Guest poem sent in by Nakul Krishna More on the Poetry by prose-writers theme: From A. S. Byatt's Booker prize winning 1990 novel, Possession.
(Poem #1370) Ask to Embla, XIII
They say that women change: 'tis so: but you Are ever-constant in your changefulness, Like that still thread of falling river, one From source to last embrace in the still pool Ever-renewed and ever-moving on From first to last a myriad water-drops And you -- I love you for it -- are the force That moves and holds the form.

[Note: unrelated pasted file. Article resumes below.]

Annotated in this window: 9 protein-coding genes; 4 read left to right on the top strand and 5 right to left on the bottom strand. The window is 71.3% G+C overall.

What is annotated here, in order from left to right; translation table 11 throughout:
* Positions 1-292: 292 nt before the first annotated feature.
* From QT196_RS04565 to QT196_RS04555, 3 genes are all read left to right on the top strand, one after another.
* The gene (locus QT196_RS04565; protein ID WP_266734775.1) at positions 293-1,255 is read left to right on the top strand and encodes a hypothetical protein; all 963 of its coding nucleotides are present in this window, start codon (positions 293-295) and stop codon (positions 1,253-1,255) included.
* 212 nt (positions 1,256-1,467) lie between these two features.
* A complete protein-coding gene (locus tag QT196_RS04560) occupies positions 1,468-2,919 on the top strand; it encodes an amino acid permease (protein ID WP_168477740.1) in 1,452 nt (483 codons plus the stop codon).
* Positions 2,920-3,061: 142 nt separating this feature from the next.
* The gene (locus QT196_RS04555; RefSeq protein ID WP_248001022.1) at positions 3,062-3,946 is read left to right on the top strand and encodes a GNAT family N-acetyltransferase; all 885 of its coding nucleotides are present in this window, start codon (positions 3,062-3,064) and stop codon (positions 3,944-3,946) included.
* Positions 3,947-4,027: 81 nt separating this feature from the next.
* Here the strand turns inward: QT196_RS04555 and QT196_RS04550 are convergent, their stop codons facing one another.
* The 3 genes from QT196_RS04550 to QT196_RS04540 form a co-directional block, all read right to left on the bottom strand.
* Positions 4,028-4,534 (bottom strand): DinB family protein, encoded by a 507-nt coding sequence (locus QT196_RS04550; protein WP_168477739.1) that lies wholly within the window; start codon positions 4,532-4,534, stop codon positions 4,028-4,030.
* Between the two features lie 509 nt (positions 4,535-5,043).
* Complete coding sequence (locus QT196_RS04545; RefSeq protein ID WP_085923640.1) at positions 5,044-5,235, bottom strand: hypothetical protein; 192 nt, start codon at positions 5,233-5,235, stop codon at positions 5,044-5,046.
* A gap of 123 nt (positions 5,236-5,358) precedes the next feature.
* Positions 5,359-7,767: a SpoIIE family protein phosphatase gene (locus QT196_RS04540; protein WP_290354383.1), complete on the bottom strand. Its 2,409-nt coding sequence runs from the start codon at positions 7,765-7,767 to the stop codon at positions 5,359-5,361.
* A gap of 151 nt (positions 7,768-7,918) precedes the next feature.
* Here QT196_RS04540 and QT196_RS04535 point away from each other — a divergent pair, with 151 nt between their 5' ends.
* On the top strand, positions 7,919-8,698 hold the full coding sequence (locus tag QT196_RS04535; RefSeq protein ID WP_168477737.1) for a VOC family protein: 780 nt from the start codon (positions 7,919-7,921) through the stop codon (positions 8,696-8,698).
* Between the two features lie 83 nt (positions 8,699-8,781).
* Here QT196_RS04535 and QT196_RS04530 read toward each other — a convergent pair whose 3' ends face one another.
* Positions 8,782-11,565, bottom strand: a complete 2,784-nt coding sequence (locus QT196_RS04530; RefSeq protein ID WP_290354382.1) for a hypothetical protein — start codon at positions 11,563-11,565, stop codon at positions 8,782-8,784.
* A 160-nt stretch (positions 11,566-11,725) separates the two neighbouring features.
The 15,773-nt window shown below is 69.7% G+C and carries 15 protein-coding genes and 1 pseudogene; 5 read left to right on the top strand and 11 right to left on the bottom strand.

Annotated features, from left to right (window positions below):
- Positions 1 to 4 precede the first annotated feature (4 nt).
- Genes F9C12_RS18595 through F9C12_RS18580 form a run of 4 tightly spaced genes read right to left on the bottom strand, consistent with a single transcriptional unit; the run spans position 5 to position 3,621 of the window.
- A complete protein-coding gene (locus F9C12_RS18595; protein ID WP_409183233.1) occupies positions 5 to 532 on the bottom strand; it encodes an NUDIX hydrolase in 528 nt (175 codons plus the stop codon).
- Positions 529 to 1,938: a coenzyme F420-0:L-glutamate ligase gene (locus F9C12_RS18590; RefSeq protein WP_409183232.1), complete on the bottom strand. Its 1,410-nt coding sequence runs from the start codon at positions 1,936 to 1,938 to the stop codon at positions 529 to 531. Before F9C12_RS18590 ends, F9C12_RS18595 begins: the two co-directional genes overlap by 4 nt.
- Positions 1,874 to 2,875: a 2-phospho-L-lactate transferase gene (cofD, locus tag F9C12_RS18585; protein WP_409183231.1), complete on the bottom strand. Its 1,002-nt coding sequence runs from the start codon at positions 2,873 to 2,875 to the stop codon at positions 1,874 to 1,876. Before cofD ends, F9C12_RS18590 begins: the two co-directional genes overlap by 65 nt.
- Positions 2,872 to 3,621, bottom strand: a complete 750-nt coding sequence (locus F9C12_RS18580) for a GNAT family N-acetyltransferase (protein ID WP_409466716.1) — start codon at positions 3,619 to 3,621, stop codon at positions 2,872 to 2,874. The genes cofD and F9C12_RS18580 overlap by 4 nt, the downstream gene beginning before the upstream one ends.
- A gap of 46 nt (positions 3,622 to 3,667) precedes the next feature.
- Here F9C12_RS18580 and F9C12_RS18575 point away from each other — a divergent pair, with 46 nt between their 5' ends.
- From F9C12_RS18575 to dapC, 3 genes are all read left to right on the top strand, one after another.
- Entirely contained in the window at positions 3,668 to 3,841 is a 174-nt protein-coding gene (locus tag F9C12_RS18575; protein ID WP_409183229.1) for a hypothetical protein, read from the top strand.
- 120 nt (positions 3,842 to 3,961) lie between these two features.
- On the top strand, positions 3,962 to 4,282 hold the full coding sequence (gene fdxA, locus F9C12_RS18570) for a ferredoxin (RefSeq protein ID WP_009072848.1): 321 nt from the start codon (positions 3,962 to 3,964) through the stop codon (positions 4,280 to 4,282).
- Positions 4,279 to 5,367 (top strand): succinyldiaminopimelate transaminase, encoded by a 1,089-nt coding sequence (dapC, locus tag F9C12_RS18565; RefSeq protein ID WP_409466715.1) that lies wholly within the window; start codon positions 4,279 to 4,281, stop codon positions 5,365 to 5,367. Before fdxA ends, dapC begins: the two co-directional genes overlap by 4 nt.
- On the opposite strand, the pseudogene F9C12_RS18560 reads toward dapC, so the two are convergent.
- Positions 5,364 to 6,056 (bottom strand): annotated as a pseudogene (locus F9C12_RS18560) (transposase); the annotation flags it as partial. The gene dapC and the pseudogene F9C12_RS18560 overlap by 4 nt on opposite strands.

(fictionally attributed to "Randolph Henry Ash") Publisher's notes: "Possession, for which Byatt won England's prestigious Booker Prize, was praised by critics on both sides of the Atlantic when it was first published in 1990. "On academic rivalry and obsession, Byatt is delicious. On the nature of possession--the lover by the beloved, the biographer by his subject--she is profound," said The Sunday Times (London). The New Yorker dubbed it "more fun to read than The Name of the Rose . . . Its prankish verve [and] monstrous richness of detail [make for] a one-woman variety show of literary styles and types." The novel traces a pair of young academics--Roland Michell and Maud Bailey--as they uncover a clandestine love affair between two long-dead Victorian poets. Interwoven in a mesmerizing pastiche are love letters and fairytales, extracts from biographies and scholarly accounts, creating a sensuous and utterly delightful novel of ideas and passions." "Mesmerizing pastiche" is right. While it's safe to skip most of the (many, many, many) pages of poetry that appear in Possession, I can happily say I read every word of it, not always with comprehension, but savouring at every moment Byatt's meticulous creation of a vast body of work for her invented characters -- the poets Randolph Henry Ash and Christabel LaMotte, whose works bring Robert Browning and Christina Rosetti to mind. A. S. Byatt has acquired much infamy over the past few months for her criticism of the Harry Potter novels, but I can forgive her anything after the experience of reading 'Possession'. Fascinating is too mild a word, really. If I may quote from a fascinating article in the Guardian: "Do people read the verse by Randolph Ash and Christabel LaMotte that AS Byatt has supplied with her novel? Many proudly admit not ... Certainly the novelist has taken an odd sort of gamble with her pastiches ... as the poetry has no obvious narrative function, except to serve as a kind of authentication device, hints at a larger imagined world ... Byatt's pastiches are emphatically not wonderful poetry, yet display considerable technical skill (how many academic critics could produce such things?) and function as a kind of homage to the poetry she admires." -- John Mullan, Senior Lecturer in English at University College London Read the full article at: [broken link] http://books.guardian.co.uk/reviewbookclub/story/0,12286,824142,00.html And the poem itself? The fact that it was written as pastiche doesn't seem to affect our appreciation of the earnest sincerity of the lines -- lines many times more meaningful when read in the context of the passionate private turmoil of the characters who wrote it, and those it was written for. Nakul There's a brief biography and some essays at: [broken link] http://www.asbyatt.com/ On the writing of Possession: [broken link] http://www.asbyatt.com/Posses.htm